(Drawing by Jacob | Courtesy of the Environmental Center)
I don’t know about you, but my Thanksgiving plans were thwarted by Kate Brown’s newest COVID-prevention orders. My outdoor buffet-style gathering of seven from six different households is no longer ok. Sigh. And we already bought the turkey. In the spirit of #nofoodwaste, in honor of the life that was taken to feed me and my friends, and taking into consideration all six ways I’m making myself more aware this November, here I will talk about how to use the whole bird.
Note: if you haven’t bought your food yet, think hard about the quantity that you buy. Only buy what you will be able to eat or store! It’s a fact that people in the U.S. produce 25 percent more waste between Thanksgiving and New Year’s. Can we reduce that number?
Roast that Bird
• A traditional roast is just fine, but spatchcock is more fun to say. This is when you flatten the carcass after cutting out the backbone. (Make sure you save the backbone for your stock!) You roast it for a shorter time at a higher temperature.
• On the plus side, it makes more crispy skin, which is one of my favorite parts! Another plus: a ten-pound bird will cook in 45 minutes compared with the four hours it would take to roast whole.
• Downside, the high oven temp does cause a little grease splattering. But it’s not terrible.
Eat your fill.
• I got a ten-pound bird to feed my party of seven, and I know M and I can’t eat the whole thing in one sitting. So there will be leftover meat.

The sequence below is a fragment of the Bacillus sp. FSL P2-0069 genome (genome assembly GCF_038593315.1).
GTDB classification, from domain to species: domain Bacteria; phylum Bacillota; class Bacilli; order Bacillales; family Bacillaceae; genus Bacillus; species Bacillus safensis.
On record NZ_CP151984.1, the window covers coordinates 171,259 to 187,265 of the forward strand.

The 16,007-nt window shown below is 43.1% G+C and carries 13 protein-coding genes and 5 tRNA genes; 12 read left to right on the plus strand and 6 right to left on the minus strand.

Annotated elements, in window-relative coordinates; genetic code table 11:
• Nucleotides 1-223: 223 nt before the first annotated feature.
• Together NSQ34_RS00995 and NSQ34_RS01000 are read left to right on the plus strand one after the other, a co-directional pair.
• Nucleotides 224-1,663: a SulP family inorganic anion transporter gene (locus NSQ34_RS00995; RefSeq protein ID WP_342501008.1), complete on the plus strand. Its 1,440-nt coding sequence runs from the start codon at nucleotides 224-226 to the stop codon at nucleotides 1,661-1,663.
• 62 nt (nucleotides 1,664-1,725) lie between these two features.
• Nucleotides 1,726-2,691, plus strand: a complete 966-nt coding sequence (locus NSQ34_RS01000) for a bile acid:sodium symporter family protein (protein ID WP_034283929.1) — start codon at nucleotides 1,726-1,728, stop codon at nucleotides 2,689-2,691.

• Save all your bones! Bones from a roasted bird still make a great stock.
Package up your meat.
• Refrigerate what you know you will be able to eat in the next week.
• Set aside some to make some soup!
• Shred and freeze meat in small packages for later.
• Set aside all the bones and cartilage pieces for stock!
Make some stock.
• Hopefully, you saved some vegetable pieces and ends as you were making other dishes. If not, you can use bones only. Simmer your veggies and bones for a few hours. Strain and jar it up! Use some for your soup and freeze whatever you know you can’t use up!
Make some soup!
• Eat some, freeze what you know you can’t eat.
• If you live in Bend or Redmond city limits, you can put all wasted food in your yard debris bins, including the bones you boiled for your stock!
• Backyard composting is a great option for all your fruit and veggie scraps.
And there you have it. Here are the main takeaways:
• Don’t cook more food than you are prepared to eat or store.
• Your freezer is your friend (especially if you already bought that turkey-for-12).
• Use all the bits and bones!
Visit us for more holiday-related waste reduction tips at: envirocenter.org/category/holidays.
Rethink Waste is an Environmental Center program that operates in partnership with the Deschutes County Department of Solid Waste and local garbage service providers.